There’s something Jo Robin needs to get off her chest about Jamie Oliver. Sorry, everyone.
That lispy, lovable food-maker Jamie Oliver is at it again. Changing the world one affordable healthy meal idea at a time. Christ, he’s unbearable.
Maybe it’s because it’s Friday and I am extra grumpy, but this morning I endured three minutes and 28 seconds of smug British celebrities waxing lyrical at me about healthy eating and you know whose fault it was? Jamie f*cking Oliver’s. I wasn’t happy about it, let me tell you.
The video, which is the latest viral iteration of Oliver’s Food Revolution, features celebrities including Ed Sheeran, Sir Paul McCartney and Hugh Jackman and has been clogging up my news feed all freaking morning.
I swear to God it is the worst thing since Band Aid ’84. Just watch it (post continues after video).
Oliver has labelled today Food Revolution Day and is hoping to get one million people to sign a petition to force government’s to create food education programs for children and inspire people to think about what they’re eating.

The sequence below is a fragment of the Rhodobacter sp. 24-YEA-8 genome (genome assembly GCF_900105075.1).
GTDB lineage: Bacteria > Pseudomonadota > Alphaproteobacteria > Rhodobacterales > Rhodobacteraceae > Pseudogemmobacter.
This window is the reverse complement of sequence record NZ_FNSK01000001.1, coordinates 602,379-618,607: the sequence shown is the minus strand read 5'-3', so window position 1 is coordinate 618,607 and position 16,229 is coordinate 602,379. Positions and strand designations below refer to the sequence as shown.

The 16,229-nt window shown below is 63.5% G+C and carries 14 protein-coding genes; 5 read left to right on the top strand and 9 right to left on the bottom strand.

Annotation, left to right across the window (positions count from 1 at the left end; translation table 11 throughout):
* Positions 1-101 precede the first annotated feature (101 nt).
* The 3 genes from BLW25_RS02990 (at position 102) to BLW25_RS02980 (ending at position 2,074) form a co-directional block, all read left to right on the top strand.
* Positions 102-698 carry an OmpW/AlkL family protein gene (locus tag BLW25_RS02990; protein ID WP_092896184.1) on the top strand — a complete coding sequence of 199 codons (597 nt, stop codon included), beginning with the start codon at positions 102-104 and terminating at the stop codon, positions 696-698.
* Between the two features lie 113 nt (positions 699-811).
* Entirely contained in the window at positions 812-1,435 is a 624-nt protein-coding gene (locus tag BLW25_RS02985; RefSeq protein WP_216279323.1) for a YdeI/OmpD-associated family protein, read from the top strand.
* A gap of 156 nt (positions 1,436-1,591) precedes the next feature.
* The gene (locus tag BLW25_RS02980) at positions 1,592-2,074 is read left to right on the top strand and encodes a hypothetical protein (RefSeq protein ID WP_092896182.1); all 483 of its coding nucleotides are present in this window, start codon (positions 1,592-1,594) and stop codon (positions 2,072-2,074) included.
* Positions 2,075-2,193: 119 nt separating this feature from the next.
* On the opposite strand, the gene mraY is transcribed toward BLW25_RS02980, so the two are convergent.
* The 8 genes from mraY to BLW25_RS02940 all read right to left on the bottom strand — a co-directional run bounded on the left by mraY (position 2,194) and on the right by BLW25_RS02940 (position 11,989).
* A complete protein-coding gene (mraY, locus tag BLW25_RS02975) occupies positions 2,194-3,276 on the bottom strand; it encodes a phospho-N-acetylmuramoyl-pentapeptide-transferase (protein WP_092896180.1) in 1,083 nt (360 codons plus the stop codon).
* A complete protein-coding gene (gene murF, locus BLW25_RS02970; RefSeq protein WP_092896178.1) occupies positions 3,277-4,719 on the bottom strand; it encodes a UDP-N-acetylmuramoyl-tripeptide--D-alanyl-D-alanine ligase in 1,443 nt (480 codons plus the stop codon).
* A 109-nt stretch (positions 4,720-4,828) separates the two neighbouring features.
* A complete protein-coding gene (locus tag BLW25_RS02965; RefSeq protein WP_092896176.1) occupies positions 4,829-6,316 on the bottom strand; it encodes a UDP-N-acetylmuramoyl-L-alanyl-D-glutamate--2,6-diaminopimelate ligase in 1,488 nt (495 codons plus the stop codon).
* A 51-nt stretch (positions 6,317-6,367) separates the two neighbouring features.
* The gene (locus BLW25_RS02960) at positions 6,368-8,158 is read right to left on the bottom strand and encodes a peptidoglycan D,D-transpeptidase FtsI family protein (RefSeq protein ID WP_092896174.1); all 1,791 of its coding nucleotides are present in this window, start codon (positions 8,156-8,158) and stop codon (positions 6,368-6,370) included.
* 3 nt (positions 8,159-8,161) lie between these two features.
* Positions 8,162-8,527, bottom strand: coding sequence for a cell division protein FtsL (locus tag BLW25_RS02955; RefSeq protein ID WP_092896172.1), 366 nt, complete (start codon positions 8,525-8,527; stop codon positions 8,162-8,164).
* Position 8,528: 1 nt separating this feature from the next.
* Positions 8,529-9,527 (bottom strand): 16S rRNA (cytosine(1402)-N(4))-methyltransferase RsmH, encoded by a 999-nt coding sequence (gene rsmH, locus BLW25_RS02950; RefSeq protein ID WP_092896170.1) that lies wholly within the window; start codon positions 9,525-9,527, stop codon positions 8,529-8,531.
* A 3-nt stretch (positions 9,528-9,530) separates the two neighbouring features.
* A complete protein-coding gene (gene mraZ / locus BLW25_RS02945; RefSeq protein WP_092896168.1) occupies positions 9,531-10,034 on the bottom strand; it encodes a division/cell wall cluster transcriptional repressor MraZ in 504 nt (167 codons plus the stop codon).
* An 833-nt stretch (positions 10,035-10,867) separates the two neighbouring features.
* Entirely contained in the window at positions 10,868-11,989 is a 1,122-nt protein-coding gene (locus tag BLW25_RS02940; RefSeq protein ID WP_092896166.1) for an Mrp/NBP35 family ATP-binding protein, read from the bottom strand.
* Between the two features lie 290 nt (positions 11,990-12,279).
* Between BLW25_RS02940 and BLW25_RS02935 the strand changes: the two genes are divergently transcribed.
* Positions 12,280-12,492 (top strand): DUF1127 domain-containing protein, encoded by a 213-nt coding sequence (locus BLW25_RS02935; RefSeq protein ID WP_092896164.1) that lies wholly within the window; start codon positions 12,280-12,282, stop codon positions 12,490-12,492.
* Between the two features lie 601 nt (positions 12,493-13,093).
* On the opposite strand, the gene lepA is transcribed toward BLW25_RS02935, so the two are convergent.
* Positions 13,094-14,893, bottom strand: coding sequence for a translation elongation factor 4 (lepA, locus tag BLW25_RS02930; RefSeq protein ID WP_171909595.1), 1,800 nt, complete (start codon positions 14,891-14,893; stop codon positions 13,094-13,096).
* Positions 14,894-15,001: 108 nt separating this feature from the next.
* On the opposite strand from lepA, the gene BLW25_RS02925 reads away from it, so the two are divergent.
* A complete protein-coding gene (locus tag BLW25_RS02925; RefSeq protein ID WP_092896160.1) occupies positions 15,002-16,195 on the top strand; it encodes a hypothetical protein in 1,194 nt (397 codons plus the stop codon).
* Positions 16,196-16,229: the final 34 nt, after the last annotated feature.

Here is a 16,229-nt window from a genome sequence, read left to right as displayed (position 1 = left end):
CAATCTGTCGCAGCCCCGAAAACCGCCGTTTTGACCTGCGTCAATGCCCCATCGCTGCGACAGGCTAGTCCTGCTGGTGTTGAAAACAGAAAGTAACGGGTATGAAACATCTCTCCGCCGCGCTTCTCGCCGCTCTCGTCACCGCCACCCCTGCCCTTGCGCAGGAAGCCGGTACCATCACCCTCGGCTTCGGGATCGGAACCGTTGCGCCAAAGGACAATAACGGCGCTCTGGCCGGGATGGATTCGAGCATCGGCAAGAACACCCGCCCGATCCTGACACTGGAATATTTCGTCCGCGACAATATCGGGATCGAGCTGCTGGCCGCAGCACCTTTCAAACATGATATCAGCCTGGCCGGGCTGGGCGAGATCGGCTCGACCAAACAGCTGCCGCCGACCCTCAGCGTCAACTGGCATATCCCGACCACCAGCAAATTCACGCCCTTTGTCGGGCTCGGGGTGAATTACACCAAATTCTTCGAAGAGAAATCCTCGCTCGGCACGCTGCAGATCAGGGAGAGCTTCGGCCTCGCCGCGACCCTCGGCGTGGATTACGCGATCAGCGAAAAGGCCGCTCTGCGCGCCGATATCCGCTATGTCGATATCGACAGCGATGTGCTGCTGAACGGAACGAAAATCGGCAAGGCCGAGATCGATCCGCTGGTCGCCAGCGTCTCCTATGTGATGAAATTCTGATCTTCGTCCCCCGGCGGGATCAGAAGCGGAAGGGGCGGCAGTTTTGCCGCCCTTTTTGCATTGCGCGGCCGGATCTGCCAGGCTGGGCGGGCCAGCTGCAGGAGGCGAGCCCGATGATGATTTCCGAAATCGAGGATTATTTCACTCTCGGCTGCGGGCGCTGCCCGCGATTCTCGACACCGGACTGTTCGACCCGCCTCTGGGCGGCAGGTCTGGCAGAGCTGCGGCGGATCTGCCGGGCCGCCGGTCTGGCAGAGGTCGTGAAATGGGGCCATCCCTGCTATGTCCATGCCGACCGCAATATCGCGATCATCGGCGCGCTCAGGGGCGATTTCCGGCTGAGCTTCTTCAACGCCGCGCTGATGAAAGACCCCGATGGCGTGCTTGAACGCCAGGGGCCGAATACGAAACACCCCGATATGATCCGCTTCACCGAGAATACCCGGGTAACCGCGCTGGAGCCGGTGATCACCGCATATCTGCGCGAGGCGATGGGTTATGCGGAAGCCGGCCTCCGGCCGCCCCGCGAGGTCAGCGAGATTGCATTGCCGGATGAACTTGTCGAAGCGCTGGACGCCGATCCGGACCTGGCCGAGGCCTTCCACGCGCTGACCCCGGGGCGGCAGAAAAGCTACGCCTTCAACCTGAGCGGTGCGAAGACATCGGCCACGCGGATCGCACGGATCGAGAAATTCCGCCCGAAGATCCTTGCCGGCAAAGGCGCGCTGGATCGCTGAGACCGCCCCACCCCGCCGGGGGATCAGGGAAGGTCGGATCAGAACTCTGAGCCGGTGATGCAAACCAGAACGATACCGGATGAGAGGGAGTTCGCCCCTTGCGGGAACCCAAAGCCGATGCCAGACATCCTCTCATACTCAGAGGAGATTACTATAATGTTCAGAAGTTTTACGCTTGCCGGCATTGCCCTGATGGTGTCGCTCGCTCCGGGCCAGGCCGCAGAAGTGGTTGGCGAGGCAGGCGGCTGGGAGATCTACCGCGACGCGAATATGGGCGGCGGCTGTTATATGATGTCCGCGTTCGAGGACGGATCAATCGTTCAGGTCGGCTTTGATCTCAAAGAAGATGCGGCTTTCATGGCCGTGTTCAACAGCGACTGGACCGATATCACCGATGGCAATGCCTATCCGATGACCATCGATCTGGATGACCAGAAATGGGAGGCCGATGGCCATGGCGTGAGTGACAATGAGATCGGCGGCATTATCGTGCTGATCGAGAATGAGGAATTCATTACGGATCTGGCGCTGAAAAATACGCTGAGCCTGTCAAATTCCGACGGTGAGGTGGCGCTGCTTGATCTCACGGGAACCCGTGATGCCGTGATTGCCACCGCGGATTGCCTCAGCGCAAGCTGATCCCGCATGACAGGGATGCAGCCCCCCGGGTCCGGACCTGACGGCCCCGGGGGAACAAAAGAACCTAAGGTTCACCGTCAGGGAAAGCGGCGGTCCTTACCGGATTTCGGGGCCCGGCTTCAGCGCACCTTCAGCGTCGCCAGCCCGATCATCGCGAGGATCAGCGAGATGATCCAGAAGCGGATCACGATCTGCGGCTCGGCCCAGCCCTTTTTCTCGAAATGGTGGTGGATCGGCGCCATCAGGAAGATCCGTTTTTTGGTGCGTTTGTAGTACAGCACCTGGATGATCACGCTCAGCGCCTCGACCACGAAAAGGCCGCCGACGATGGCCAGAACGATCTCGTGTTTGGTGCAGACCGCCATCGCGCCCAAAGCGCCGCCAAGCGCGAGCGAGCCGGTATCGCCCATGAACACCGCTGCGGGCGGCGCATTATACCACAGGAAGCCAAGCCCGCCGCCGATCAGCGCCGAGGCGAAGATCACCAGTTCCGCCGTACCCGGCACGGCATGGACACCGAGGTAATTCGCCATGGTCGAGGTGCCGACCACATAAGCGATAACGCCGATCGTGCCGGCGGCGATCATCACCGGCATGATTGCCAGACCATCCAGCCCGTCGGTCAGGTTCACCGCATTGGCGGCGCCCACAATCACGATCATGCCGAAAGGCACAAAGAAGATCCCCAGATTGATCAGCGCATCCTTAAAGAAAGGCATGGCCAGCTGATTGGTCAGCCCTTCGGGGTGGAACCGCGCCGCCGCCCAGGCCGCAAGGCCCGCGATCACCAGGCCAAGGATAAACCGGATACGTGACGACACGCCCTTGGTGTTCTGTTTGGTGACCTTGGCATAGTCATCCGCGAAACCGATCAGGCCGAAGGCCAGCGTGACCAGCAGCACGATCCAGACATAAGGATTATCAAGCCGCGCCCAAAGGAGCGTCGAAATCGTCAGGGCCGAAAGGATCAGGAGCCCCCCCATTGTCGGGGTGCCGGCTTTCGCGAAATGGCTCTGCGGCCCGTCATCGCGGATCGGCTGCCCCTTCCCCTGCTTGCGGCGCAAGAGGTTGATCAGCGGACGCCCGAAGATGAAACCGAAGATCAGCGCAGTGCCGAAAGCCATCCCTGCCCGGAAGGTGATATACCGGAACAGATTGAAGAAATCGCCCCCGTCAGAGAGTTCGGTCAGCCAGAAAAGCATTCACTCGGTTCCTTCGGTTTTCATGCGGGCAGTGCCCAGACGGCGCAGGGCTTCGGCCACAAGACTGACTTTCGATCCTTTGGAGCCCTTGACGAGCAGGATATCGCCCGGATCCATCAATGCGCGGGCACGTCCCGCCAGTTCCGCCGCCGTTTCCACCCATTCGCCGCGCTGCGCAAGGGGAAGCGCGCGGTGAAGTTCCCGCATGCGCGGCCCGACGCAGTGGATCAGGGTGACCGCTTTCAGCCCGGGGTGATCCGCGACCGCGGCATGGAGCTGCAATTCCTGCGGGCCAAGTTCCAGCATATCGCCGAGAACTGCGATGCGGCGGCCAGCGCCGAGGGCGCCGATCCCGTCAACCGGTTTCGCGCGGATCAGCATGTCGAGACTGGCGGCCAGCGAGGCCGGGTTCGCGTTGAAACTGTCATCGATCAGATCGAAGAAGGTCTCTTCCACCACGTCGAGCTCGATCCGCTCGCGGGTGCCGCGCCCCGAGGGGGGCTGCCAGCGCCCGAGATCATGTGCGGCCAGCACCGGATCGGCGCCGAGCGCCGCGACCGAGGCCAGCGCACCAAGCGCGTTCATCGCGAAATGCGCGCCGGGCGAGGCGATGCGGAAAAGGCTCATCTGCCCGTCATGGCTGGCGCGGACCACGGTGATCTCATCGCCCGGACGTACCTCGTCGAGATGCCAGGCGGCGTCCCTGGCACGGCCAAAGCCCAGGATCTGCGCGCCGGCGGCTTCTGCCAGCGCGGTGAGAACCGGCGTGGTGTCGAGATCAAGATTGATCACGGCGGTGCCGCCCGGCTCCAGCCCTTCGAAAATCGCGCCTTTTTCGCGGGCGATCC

“We’re currently facing a global obesity epidemic, with 42 million children under the age of five either overweight or obese across the world,” he writes.
“It’s essential that we arm future generations with the life skills they urgently need in order to lead healthier, happier, more productive lives. I passionately believe this is every child’s human right and I hope you agree.”
Okay okay, I agree. It’s a fantastic campaign, but it doesn’t mean I like your adorable rapping, Oliver. And my caffeine-fuelled frustration got me doing a little research in a desperate attempt to back up my irrational fury.
Here’s what I’ve got.
1. He’s much richer than I am.
One of the main — and only — criticisms that has been levelled at Oliver is that he is out of touch with common folks (SMUG! I knew it!). Despite humble beginnings, he is now worth an estimated $242 million.
In 2013, he told The Guardian that he couldn’t understand people that eat “chips and cheese out of Styrofoam containers” while sitting in a room with a “massive fucking TV”.
“The fascinating thing for me is that seven times out of 10, the poorest families in this country choose the most expensive way to hydrate and feed their families,” he said. “The ready meals, the convenience foods.”